I was doing a head count of my students who were taking an exam, only to find out that one was missing. I went outside the room and found her – sitting on the floor and crying. She was talking to her mother on the phone. She was crying out about how she couldn’t handle her situation anymore. Another guy, presumably her boyfriend, was beside her and consoling her with a gentle rub on the back. That same guy later talked to me – interceding on her behalf – regarding her predicament. Life had apparently overwhelmed her like a stampede on a marathon race (sorry, I can’t think of a better illustration right now). Work, academics, and other personal problems probably came crashing towards her at the same time.
As her teacher, I decided that it wasn’t the best time to talk to her. I had to let her be as she poured out on her mom, and allow her other loved ones to comfort her. She was in no state to take my exams, let alone be informed that a makeup exam may not be in the realm of possibility. Meanwhile, I did not realize that what she was experiencing would eventually be something that I would experience as well…
Just a few days after that incident, I felt overwhelmed by life as well. There’s thesis. There’s church ministry. There’s teaching. There’s the upcoming wedding. There’s the tons of other things that I want to do. Finally, there’s that proverbial elusive rest. Somehow, I wanted to be understood. Yet the only people whom I think could understand me are equally, if not more busy.
Overwhelmed. Even the Lord Jesus was overwhelmed, as recorded by both Matthew (26:36-38) and Mark (14:32-34):
36 Then Jesus went with his disciples to a place called Gethsemane, and he said to them, “Sit here while I go over there and pray.” 37 He took Peter and the two sons of Zebedee along with him, and he began to be sorrowful and troubled. 38 Then he said to them, “My soul is overwhelmed with sorrow to the point of death. Stay here and keep watch with me.”
Jesus’ time had almost come. He was about to bear the weight of the sin of world on his body, he was about to experience apparent abandonment by God the Father. He was about to experience something he’d rather not.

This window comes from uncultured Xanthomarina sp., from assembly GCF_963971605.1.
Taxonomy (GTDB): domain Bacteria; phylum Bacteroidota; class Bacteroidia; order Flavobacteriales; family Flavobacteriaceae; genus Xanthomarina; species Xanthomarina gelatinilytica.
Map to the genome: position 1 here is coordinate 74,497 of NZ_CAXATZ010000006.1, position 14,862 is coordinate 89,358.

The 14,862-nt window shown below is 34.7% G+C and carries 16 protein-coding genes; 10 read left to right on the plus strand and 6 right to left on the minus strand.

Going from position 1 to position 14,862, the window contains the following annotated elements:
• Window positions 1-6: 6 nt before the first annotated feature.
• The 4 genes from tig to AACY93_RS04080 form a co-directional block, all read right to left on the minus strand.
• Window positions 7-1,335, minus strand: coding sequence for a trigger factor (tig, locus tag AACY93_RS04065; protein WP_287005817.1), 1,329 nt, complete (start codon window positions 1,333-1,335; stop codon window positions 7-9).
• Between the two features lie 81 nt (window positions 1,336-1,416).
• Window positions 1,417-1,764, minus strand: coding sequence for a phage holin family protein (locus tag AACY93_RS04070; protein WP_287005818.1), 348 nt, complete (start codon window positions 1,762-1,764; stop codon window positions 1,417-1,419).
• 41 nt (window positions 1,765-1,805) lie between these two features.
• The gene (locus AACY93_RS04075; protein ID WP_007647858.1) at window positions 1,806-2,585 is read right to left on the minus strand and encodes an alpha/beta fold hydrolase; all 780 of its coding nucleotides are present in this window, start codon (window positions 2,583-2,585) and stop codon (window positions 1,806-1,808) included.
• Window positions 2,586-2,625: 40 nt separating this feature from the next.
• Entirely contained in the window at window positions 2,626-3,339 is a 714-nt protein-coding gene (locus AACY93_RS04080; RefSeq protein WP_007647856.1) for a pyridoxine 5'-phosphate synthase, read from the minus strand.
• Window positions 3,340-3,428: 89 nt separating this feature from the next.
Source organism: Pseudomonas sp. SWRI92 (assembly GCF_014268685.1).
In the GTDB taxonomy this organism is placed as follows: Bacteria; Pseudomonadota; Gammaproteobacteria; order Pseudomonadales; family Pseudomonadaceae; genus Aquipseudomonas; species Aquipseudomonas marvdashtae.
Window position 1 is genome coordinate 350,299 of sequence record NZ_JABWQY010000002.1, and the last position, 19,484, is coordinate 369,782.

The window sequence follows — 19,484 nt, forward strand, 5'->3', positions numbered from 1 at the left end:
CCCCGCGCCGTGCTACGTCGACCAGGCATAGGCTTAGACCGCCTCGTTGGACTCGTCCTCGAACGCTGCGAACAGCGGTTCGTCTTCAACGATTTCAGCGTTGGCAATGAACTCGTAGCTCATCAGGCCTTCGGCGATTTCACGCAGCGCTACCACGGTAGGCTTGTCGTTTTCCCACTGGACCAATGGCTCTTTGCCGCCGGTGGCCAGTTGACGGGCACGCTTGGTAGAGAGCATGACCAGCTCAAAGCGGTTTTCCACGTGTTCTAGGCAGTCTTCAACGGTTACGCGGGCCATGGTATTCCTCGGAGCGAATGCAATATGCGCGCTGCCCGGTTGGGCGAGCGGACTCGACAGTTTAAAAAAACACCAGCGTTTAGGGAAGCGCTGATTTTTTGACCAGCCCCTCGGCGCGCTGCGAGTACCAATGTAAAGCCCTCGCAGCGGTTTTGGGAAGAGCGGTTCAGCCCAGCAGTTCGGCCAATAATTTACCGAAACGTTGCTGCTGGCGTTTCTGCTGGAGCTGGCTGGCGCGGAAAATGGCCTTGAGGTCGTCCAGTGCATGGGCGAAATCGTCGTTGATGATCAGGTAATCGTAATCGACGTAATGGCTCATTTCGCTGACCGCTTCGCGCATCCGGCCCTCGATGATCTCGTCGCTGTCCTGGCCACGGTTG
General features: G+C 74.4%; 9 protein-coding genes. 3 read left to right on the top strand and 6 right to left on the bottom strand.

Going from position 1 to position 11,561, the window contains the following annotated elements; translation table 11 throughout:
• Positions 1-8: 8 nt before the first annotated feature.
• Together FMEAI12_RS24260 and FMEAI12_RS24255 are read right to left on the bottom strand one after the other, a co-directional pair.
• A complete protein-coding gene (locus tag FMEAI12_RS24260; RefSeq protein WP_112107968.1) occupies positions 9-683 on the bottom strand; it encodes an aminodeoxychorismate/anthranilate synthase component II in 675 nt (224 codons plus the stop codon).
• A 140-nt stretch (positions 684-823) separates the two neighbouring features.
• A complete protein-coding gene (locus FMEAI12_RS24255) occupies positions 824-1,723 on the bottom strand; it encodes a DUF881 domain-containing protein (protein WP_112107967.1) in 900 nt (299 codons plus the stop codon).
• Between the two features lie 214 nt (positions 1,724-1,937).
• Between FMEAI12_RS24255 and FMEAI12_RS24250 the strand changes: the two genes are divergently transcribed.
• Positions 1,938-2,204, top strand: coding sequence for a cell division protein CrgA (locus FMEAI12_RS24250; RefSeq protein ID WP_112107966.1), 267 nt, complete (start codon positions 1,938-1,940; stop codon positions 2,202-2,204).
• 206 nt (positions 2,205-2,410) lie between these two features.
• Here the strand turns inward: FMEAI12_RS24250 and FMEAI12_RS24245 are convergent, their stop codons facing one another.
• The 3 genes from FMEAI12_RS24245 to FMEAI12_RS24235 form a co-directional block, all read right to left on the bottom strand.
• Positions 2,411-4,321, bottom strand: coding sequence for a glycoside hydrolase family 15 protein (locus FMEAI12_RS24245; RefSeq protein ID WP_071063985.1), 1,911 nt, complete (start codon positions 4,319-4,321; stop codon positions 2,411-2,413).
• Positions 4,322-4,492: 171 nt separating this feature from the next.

What do we do when overwhelmed? Here’s a good read from gotquestions.org.
Meanwhile, one of the things I encountered while meditating on the Psalms (118:5-7) was this passage:
5 When hard pressed, I cried to the Lord;
he brought me into a spacious place.
6 The Lord is with me; I will not be afraid.
What can mere mortals do to me?
7 The Lord is with me; he is my helper.
I look in triumph on my enemies.
When overwhelmed, it’s OK to cry(out) to God or to friends. We need to ask for His presence to be felt. We may also seek the presence of peers and loved ones. We need to ask for God’s presence and promises to be our strength. We need to realize that we are in a position of victory. Sin cannot overwhelm us, neither can any trouble this world has to offer. We need to realize that all these things will come to pass, and that Christ, who matters above all, will remain.
The things that cause us to feel overwhelmed may not disappear. The problems will still be there, and we still need to face them. We need to crawl to survive, if need be. The comfort is that we are not alone, and that the problems are not forever.
On the other hand, we also need to be aware about people in our lives who may be overwhelmed and need our help. Our presence and an empathic listening ear would help. Here’s a link on empathy. Appropriate comforting intimacies and selected affirming and comforting words might help. Thoughtful actions and volunteering to help will also be appreciated. Even Jesus wanted his disciples to at least keep watch. To make him feel that he wasn’t “alone”.
Are you overwhelmed right now? Come to Jesus. Call a friend or more. Pour out your soul and open yourself up to receive grace.
Do you have friends or loved ones who seem to be run-over by life at full throttle? What can you do for them? How can you journey with them?